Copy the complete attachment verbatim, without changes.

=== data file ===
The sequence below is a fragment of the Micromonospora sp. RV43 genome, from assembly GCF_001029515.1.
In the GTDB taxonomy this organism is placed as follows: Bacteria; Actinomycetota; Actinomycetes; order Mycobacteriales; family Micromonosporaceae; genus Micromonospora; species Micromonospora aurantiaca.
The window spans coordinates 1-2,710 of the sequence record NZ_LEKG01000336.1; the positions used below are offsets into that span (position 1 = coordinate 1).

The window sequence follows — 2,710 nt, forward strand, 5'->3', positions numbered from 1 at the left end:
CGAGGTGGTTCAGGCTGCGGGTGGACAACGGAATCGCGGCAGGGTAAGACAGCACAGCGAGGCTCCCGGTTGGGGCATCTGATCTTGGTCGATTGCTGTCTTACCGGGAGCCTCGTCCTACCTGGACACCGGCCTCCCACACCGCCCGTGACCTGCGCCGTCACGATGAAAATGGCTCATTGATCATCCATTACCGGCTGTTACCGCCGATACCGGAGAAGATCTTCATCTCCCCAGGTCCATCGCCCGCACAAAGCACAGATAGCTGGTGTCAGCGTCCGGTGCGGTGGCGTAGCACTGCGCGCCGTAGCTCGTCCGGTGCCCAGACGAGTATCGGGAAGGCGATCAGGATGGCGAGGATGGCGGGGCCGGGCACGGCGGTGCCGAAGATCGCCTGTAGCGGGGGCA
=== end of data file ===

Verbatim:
The sequence below is a fragment of the Micromonospora sp. RV43 genome, from assembly GCF_001029515.1.
In the GTDB taxonomy this organism is placed as follows: Bacteria; Actinomycetota; Actinomycetes; order Mycobacteriales; family Micromonosporaceae; genus Micromonospora; species Micromonospora aurantiaca.
The window spans coordinates 1-2,710 of the sequence record NZ_LEKG01000336.1; the positions used below are offsets into that span (position 1 = coordinate 1).

The window sequence follows — 2,710 nt, forward strand, 5'->3', positions numbered from 1 at the left end:
CGAGGTGGTTCAGGCTGCGGGTGGACAACGGAATCGCGGCAGGGTAAGACAGCACAGCGAGGCTCCCGGTTGGGGCATCTGATCTTGGTCGATTGCTGTCTTACCGGGAGCCTCGTCCTACCTGGACACCGGCCTCCCACACCGCCCGTGACCTGCGCCGTCACGATGAAAATGGCTCATTGATCATCCATTACCGGCTGTTACCGCCGATACCGGAGAAGATCTTCATCTCCCCAGGTCCATCGCCCGCACAAAGCACAGATAGCTGGTGTCAGCGTCCGGTGCGGTGGCGTAGCACTGCGCGCCGTAGCTCGTCCGGTGCCCAGACGAGTATCGGGAAGGCGATCAGGATGGCGAGGATGGCGGGGCCGGGCACGGCGGTGCCGAAGATCGCCTGTAGCGGGGGCA